First time since 2008: Yellow fin tuna catch increase

Edwin G. Espejo
This is the first time since 2008, the catch for big yellow fin tuna breached the 10,000 MT mark after it bottomed up at the 6,000 MT to 7,000 MT mark in 2009 to 2011

File photo. 

GENERAL SANTOS CITY – The 10-month catch for big yellow fin tuna was encouraging for the city, the country’s “tuna capital” and one of world’s biggest tuna sources. 

Data obtained from the General Santos City Fish Port complex showed that yellow fin tuna catch landing reached 10,634 metric tons (MT) in the first 10 months, up by a hefty 229.31% over the catch of 4,637.26 MT in the same period in 2011.

This is the first time since 2008 the catch for big yellow fin tuna breached the 10,000 MT mark after it bottomed up at the 6,000 MT to 7,000 MT mark in 2009 to 2011. In 2008 and 2007, the annual catch totals for big yellow fin tuna were 12,680.45 MT and 20,194.42 MT respectively.

The cumulative figure for yellow fin tuna is part of the total landed catch of 110,864 metric tons (MT) in this city from January to October, up by 2916.15 MT or by 2.6% over the same period in 2011.

The incrase in volume of fish catch comes amid an overall drop in the country’s total fish production that pulled down growth in the agriculture sector in 2011.

Also registering an increase in catch figure is Market 2, which landed 42,631 MT of combined fish species for the first 10 months this year, up by 16,935.11 or by 39.77% over the same period from last year.

Biggest decliners were landings of frozen catches, mostly skipjacks, both from Manila and foreign origins.

Total landings for frozen tuna from Manila and foreign origin were only 40,169 MT and 5,395 MT respectively from January to October, both down by 18.64 and 45.7 percent from the first 10 months of the 2011 figures.

Abundant supply

An industry insider who requested anonymity said the decline in landings of frozen tuna can be attributed to increased landings of fresh catches by local tuna producers. The same source said there is also abundant supply of frozen tuna accumulated in local storage plants.

Depressed prizes of frozen tuna may also have shooed away foreign suppliers.

Tuna canneries here have resorted to importing frozen tuna during the last decade to cope up with their production targets.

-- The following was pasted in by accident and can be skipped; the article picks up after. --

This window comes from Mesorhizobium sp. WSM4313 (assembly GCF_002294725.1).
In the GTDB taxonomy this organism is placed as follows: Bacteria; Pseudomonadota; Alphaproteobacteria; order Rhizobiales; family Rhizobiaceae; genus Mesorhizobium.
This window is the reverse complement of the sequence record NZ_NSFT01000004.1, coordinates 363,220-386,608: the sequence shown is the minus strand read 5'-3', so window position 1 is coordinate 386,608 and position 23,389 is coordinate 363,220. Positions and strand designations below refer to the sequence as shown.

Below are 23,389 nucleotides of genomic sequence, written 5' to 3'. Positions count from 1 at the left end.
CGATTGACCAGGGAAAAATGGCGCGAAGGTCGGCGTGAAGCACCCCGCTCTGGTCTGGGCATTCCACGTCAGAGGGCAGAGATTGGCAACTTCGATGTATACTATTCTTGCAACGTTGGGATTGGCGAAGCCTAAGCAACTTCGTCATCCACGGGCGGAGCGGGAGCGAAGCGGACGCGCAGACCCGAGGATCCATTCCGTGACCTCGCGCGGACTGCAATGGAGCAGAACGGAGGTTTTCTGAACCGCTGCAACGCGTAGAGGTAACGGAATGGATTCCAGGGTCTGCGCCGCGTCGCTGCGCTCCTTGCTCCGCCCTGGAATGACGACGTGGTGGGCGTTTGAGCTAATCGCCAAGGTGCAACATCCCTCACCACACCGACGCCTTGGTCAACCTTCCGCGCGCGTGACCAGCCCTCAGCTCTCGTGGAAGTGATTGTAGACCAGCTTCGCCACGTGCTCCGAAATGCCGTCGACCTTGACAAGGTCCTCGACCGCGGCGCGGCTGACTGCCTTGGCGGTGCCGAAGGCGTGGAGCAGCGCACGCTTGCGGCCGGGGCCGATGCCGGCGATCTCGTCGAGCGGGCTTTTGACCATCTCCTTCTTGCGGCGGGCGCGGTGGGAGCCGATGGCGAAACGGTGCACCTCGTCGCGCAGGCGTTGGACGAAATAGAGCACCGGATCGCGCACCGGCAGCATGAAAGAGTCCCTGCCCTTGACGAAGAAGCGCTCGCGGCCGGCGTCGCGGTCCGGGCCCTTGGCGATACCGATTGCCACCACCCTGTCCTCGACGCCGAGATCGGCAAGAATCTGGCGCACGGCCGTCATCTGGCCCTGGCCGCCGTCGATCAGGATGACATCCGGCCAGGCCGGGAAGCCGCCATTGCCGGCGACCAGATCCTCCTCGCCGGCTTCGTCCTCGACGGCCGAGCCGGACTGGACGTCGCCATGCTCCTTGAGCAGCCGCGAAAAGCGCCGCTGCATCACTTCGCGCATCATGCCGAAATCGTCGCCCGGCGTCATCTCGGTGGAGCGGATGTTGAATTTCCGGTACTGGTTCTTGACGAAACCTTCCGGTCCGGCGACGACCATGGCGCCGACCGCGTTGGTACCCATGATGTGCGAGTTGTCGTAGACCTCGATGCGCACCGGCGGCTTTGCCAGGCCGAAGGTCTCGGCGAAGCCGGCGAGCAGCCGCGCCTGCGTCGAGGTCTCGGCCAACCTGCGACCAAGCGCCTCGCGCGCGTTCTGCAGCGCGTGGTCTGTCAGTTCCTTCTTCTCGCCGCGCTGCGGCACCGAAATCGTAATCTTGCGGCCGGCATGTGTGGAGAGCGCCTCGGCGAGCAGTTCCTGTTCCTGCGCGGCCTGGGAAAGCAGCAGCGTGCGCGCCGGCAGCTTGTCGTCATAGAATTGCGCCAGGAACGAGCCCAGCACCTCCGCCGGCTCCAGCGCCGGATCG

Skipjack are the main raw materials for canning.

General Santos is home to 6 of the country’s 7 tuna canning plants and is also the center for export of fresh chilled and process tuna products.

Philippine Fishing Port Development Authority manager for General Santos City Carlos Hagosojos said he expects better figures for this year as more fishing vessels are now deployed in international waters following the opening of Pocket 1 of international fishing ground exclusively for Filipino tuna fishers.

Fishing ban

The fish port manager, however, said they have yet to determine if the volume of local tuna landings this year can be attributed to the 2010 closure of two pockets of seas in the Western Pacific Ocean, said to lying along the migratory path of tuna and tuna-like specie.

Pocket 1, located in an area of about 590,000 square kilometers north of Papua New Guinea and east of southern Indonesia, was closed to purse seine and FAD fishing beginning 2010 following world concerns over declining tuna stocks.

The Philippines was granted exclusive exemption in a March meeting of the Western and Central Pacific Fisheries Commission (WCPFC) following strong lobby from the Philippine government.

WCPFC Glenn Hurry said only the Philippines was able to present its case when the WCPFC met in Guam in March this year.

“The Philippine (was able to) produce data of catch record,” Hurry said in a press conference Friday, November 16.

Some 36 Filipino fishing vessels set sail for Pocket 1 in late September and was expected to reach the rich fishing ground by October 1.

In addition to the strong lobby made by the Philippine delegation in Guam headed by Mindanao Development Authority head Lualhati Antonino, the WCPFC executive director likewise said the country was able convince the commission “that it is [engaged in] responsible [fishing].”

Dexter Teng of TSP Marine said Philippine tuna catchers have been cooperating and complying with WCPFC regulations and noted a spike in local tuna catches in an interview during the 9th National Tuna Congress in September. –

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